1975
1976
Council
Agreement
on TREVI
1986
1987
Single
European
Act
1985+90
1995
Schengen
Treaty
&
Convention
1992
1993
Maastricht Treaty (TEU)
1997
1999
Amsterdam
Treaty
2001
2003
Nice
Treaty
2007
2009
Lisbon
Treaty
 
Content: (est. alliance) (founded WU) (founded ECSC) (protocol amending WU to become WEU) (founded EEC and EURATOM) (merging the legislative & administrative bodies of the 3 European communities) (founded TREVI) (amended: EURATOM, ECSC, EEC)+
(founded EPC)
(founded Schengen)
(implemented Schengen)
(amended: EURATOM, ECSC, and EEC to transform it into EC)+
(founded: JHA+CFSP)
(amended: EURATOM, ECSC, EC to also contain Schengen, and TEU where PJCC replaced JHA) (amended with focus on institutional changes: EURATOM, ECSC, EC and TEU) (abolished the 3 pillars and WEU by amending: EURATOM, EC=>TFEU, and TEU)
(founded EU as an overall legal unit with Charter of Fundamental Rights, and reformed governance structures & decision procedures)
 
                           
Three pillars of the European Union:  
European Communities
(with a single Commission & Council)
 
European Atomic Energy Community (EURATOM)   
European Coal and Steel Community (ECSC) Treaty expired in 2002 European Union (EU)
    European Economic Community (EEC)   European Community (EC)
        Schengen Rules  
    Terrorism, Radicalism, Extremism and Violence Internationally (TREVI) Justice and Home Affairs
(JHA)
  Police and Judicial Co-operation in Criminal Matters (PJCC)
  European Political Cooperation (EPC) Common Foreign and Security Policy (CFSP)
Franco-British alliance Western Union (WU) Western European Union (WEU)    
Treaty terminated in 2011    
                       

Social, cultural initiative

The Treaty of Brussels had cultural and social clauses, concepts for the setting up of a 'Consultative Council'. The basis for this was that a cooperation between Western nations would help stop the spread of Communism.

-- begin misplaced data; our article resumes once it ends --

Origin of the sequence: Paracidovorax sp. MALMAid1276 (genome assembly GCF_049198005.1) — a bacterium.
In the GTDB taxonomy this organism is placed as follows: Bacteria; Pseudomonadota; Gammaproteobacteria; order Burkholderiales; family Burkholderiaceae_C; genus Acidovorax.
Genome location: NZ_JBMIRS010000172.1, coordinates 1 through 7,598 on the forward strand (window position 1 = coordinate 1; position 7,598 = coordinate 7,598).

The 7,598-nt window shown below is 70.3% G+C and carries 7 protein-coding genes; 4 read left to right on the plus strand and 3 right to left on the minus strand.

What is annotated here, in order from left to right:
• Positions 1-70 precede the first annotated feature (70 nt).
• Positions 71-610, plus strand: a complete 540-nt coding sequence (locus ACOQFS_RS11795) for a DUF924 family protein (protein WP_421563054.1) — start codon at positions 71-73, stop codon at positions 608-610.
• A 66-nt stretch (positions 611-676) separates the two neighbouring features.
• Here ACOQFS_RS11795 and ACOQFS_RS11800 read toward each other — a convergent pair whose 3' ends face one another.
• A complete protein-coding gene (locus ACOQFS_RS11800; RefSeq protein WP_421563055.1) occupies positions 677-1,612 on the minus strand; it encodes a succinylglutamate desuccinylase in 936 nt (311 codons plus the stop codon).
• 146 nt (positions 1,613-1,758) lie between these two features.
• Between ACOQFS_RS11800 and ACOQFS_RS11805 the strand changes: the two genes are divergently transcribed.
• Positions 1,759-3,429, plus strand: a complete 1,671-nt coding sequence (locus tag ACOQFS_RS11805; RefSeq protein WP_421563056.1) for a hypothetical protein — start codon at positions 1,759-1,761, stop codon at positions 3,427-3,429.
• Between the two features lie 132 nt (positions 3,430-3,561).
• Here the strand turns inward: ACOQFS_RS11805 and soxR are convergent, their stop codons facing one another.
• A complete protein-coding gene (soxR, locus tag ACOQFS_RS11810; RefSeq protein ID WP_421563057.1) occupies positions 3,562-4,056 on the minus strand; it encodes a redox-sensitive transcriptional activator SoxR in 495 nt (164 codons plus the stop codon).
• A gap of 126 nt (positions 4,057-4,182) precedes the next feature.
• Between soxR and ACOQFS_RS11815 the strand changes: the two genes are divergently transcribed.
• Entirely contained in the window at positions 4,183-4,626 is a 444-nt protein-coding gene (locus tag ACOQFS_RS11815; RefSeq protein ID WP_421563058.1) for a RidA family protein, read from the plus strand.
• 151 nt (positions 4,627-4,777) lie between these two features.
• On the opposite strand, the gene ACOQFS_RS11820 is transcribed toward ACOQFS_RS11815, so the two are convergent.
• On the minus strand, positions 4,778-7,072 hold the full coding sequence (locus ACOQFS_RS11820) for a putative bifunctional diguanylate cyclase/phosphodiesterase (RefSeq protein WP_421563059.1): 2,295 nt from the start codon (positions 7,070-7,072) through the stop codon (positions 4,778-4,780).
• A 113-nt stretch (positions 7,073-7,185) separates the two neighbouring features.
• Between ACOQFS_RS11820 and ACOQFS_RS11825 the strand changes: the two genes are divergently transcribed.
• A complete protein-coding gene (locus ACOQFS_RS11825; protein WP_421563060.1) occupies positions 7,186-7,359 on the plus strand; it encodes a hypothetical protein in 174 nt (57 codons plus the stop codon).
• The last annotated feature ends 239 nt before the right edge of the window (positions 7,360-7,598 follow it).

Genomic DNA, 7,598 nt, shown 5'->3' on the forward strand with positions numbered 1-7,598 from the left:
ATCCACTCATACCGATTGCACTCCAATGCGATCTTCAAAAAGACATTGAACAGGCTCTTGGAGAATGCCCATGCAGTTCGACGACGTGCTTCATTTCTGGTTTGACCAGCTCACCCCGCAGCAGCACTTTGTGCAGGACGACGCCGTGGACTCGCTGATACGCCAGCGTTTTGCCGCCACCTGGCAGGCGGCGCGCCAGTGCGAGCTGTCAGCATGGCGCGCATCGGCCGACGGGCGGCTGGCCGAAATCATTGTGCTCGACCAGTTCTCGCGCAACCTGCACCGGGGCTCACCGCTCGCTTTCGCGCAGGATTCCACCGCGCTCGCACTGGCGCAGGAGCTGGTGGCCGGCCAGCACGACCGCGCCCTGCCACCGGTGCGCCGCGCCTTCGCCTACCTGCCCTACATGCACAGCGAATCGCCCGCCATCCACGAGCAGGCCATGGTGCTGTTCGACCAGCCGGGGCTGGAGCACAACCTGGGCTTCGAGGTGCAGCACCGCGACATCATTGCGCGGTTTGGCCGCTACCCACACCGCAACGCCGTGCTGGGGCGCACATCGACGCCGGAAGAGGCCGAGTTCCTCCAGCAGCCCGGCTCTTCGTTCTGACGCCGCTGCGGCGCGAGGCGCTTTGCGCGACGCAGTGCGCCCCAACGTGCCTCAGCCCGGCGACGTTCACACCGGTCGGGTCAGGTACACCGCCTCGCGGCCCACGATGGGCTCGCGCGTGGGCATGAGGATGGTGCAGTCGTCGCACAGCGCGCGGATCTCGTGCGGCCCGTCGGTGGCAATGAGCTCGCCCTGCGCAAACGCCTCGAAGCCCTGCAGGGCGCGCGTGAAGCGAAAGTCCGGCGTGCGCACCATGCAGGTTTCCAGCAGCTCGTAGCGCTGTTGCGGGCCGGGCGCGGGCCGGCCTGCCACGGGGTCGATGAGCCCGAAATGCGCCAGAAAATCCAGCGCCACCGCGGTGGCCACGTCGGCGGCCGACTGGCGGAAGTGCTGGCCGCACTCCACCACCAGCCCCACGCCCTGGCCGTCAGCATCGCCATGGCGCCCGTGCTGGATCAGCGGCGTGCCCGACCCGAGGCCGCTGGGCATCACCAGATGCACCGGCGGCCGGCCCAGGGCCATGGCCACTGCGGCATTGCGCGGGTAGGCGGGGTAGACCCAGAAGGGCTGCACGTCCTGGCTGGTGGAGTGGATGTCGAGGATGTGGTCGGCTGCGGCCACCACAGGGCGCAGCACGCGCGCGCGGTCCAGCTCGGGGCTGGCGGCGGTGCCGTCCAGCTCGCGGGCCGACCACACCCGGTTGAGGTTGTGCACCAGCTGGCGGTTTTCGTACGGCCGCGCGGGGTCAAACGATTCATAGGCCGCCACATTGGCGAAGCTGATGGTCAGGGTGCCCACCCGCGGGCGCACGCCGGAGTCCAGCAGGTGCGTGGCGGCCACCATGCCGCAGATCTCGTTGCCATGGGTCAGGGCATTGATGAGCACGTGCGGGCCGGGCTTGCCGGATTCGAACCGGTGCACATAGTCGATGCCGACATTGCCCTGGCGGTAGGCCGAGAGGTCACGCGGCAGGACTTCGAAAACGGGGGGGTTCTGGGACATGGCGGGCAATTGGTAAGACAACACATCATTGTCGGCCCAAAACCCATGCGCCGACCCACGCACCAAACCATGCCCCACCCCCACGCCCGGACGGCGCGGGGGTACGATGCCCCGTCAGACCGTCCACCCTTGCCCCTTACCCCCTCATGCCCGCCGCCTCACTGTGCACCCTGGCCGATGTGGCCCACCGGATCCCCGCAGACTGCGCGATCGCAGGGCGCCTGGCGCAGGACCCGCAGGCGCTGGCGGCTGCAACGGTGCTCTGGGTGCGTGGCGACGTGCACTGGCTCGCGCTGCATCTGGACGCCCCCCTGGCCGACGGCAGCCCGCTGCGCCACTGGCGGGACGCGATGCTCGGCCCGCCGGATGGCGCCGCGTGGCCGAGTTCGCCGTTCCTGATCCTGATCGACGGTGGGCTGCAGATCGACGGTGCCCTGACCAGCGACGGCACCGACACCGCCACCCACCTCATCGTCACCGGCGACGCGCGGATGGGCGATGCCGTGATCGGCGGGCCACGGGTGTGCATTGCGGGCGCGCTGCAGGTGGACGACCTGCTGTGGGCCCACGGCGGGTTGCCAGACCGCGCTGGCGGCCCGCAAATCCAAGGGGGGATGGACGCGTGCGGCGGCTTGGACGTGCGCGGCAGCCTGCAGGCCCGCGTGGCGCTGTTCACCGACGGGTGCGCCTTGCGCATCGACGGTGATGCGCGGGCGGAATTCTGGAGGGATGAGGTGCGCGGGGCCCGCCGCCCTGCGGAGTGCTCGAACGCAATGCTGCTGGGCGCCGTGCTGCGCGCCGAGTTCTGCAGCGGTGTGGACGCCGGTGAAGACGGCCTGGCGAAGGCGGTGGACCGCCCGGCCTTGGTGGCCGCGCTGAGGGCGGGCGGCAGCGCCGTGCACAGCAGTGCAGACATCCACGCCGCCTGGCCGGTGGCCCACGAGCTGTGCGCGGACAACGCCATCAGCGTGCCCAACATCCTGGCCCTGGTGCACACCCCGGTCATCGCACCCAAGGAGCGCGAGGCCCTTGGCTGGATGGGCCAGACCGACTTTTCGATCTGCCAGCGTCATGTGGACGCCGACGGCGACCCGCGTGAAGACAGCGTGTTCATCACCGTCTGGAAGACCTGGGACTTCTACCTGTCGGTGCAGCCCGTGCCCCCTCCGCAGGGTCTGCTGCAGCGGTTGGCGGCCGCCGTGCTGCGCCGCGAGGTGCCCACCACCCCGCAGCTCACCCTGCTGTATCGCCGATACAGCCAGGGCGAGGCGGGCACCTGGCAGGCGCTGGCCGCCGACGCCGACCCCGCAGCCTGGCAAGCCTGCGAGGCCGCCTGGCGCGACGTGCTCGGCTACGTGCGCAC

Defence Organisation

Western Union Defence Organisation
Active 28 September 1948[11]
Disbanded 20 December 1951
Countries Belgium
France
Luxembourg
Netherlands
United Kingdom
Branch Navy (UNIMER)
Army (UNIAIR)
Air force (UNITER)
Type Multinational military organisation
Size c. 100 officers and 300 other personnel[12]
Part of Western Union
Garrison/HQ Fontainebleau, France
Engagements Cold War
Commanders
CinC Comm. Chairman FM Montgomery
CinCLand Gen. Lattre
CinCAir ACM Robb
FOWE Vice-Adm. Jaujard

From April 1948, the member states of the Western Union decided to create a military agency under the name of the Western Union Defence Organisation (WUDO). WUDO was formally established on September 27–28, 1948.[13][5][14]

Objective

The objective of WUDO was to provide for the coordination of defence between the five powers in the military and supply fields and for the study of the tactical problems of the defence of Western Europe; in addition, to provide a framework on which, in the event of any emergency, a command organization could be built up.

The Treaty of Brussels contained a mutual defence clause as set forth in Article IV:

If any of the High Contracting Parties should be the object of an armed attack in Europe, the other High Contracting Parties will, in accordance with the provisions of Article 51 of the Charter of the United Nations, afford the Party so attacked all the military and other aid and assistance in their power.[15]